9/11 destroyed Americans’ complacency, our adolescent sense of invincibility, of immortality.

What has replaced these things?

A disintegrating society, the Internet’s illusion of intimacy, the disconnect between reality and virtual reality, and the prominence and power of political splinter groups.

America’s problems aren’t limited to our habit of putting on blinders where the rest of the world is concerned, tunnel-vision we indulge in unless some mega-celebrity televises/streams a big benefit show and asks for donations, in which case we ante up, at least until the next big show, or until we get distracted by some awesome app.

Hang on, what is socio-political rhetoric doing in a column about theater?

Theater is a major component of one artist’s solution to this country’s fragmentational ills.

If Eric Fischl wants to tilt at windmills, he isn’t alone. 150 of America’s most prominent artists have banded together with him as AMERICA: NOW AND HERE. Together, they mean to heal the rifts that threaten to sink us.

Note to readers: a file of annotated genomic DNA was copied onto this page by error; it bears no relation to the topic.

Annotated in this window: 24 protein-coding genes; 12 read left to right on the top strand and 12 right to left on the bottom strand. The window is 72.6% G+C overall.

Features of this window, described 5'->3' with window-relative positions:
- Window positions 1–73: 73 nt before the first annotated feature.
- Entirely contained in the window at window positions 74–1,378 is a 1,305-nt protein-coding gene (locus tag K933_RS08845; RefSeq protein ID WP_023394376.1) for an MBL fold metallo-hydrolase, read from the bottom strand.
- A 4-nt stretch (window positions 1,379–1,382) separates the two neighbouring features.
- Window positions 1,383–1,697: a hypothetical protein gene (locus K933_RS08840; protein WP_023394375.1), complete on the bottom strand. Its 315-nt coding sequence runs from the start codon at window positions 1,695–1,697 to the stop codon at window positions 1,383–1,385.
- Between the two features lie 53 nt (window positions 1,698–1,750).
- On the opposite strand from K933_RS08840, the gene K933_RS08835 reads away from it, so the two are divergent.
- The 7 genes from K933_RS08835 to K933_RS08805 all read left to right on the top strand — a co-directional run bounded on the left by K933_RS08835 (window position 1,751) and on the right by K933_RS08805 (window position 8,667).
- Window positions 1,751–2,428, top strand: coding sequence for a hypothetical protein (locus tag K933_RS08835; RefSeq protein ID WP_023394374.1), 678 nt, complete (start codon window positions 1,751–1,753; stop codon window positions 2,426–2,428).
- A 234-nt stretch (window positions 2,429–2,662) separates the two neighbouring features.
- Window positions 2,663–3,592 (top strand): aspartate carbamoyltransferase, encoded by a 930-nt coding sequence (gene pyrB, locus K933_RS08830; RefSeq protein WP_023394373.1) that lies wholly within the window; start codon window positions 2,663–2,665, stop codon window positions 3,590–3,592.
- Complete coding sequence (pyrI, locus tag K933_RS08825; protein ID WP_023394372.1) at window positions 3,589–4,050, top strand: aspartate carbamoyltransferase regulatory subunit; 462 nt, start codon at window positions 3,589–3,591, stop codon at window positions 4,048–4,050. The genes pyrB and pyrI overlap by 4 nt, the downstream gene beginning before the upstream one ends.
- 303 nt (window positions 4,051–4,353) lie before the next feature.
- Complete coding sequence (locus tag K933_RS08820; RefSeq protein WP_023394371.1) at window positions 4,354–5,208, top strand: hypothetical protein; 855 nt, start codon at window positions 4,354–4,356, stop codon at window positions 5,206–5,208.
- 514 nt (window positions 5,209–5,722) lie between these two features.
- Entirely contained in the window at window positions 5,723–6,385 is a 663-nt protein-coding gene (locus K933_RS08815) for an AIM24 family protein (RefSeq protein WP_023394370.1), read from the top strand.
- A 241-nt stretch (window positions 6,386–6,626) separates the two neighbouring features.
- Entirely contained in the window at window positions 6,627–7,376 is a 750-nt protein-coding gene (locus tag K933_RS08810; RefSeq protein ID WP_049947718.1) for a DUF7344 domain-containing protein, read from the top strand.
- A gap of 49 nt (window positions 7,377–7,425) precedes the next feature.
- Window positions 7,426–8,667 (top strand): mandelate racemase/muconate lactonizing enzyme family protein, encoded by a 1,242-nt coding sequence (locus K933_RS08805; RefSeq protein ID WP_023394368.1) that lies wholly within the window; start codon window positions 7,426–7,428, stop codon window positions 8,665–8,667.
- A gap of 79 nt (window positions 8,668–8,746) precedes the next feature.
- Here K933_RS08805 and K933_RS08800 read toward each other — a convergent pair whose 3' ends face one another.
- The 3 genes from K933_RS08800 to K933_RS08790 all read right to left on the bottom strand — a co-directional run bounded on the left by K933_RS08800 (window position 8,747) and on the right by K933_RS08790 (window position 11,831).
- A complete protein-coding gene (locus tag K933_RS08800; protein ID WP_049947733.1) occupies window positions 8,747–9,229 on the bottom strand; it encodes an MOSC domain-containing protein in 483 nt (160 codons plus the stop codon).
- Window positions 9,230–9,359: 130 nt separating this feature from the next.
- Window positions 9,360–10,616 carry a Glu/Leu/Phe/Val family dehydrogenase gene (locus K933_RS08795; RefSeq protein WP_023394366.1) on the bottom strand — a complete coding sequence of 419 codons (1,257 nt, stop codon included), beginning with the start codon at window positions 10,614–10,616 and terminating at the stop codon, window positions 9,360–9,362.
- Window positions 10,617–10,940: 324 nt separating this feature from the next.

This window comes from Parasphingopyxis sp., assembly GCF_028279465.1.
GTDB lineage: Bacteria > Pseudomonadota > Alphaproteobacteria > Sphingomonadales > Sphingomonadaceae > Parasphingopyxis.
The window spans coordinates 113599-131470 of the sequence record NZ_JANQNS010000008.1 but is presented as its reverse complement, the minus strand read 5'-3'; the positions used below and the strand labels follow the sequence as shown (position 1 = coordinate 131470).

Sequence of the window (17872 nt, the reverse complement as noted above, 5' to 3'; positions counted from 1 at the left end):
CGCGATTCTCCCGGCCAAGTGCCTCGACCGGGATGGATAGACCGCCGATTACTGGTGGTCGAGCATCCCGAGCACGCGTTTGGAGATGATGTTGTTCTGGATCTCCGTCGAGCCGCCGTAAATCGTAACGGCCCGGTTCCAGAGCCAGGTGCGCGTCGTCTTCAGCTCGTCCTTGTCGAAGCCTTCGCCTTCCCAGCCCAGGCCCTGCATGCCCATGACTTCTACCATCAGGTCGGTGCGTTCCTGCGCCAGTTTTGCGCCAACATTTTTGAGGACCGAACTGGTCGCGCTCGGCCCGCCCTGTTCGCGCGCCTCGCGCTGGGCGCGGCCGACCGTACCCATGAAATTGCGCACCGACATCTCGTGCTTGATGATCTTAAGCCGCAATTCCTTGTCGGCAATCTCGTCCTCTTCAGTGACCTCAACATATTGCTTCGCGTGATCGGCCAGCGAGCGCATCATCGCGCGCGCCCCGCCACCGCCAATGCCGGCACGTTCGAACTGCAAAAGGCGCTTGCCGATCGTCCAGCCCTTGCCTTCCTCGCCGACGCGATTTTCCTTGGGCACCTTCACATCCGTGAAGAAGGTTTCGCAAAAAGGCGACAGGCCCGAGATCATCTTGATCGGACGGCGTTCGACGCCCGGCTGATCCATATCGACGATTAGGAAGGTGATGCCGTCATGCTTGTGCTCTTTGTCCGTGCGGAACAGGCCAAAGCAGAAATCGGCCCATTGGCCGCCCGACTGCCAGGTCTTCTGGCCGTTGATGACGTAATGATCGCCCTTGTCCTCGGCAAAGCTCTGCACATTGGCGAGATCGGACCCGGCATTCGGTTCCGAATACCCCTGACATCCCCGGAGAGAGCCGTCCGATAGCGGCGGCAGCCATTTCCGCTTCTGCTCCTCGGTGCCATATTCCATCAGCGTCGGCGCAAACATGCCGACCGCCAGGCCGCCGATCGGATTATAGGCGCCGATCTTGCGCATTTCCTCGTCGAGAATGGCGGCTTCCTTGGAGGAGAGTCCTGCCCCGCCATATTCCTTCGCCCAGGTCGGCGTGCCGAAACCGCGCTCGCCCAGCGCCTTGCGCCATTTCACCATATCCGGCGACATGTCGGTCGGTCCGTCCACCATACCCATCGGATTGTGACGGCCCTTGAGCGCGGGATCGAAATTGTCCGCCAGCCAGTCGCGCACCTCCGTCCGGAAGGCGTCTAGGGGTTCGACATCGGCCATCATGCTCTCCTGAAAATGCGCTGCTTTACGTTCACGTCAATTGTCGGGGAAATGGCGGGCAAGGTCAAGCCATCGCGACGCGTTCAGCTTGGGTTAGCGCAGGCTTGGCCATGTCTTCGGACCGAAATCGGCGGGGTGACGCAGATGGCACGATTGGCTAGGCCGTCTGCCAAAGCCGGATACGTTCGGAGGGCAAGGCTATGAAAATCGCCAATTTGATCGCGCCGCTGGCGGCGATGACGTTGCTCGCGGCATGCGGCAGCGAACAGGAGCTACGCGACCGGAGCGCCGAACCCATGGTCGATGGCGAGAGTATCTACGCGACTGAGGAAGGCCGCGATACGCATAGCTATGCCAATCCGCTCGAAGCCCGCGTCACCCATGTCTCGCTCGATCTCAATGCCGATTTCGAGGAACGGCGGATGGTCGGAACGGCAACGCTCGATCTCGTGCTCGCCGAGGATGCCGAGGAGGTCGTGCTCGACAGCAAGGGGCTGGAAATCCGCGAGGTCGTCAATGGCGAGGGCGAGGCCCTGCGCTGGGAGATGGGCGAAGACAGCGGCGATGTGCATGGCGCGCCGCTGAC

Spurred to action by the level of animosity that has gridlocked American civil discourse, Fischl is using art as a method of engaging people so that they will see and talk about the American experience in a new way.

In the coming weeks, I’ll be writing more about ANH, and how we can all get involved in its journey.

For now, suffice it to say that artists, even otherwise nonpoliticized ones like myself, have a responsibility to give back and pay it forward to the land that made us.  We illuminate and amplify mundane existence, we draw people together by exposing frailties and strengths, and yes, we can help this great nation heal.

“The idea is simple. Let’s explore a theme that everybody shares and build a dialogue around it: America. We’ll start by sharing our idea and experiences through the art that we make. Now, it’s your turn. Let’s use art to have a dialogue about America.” ~Eric Fischl

In the coming weeks, I’ll write about a myriad of topics such as the initial installation of the ANH Tour and the crucial role playwrighting serves in this initiative, including my interview with Marsha Norman, co-curator of playwrights.

Please stay tuned.

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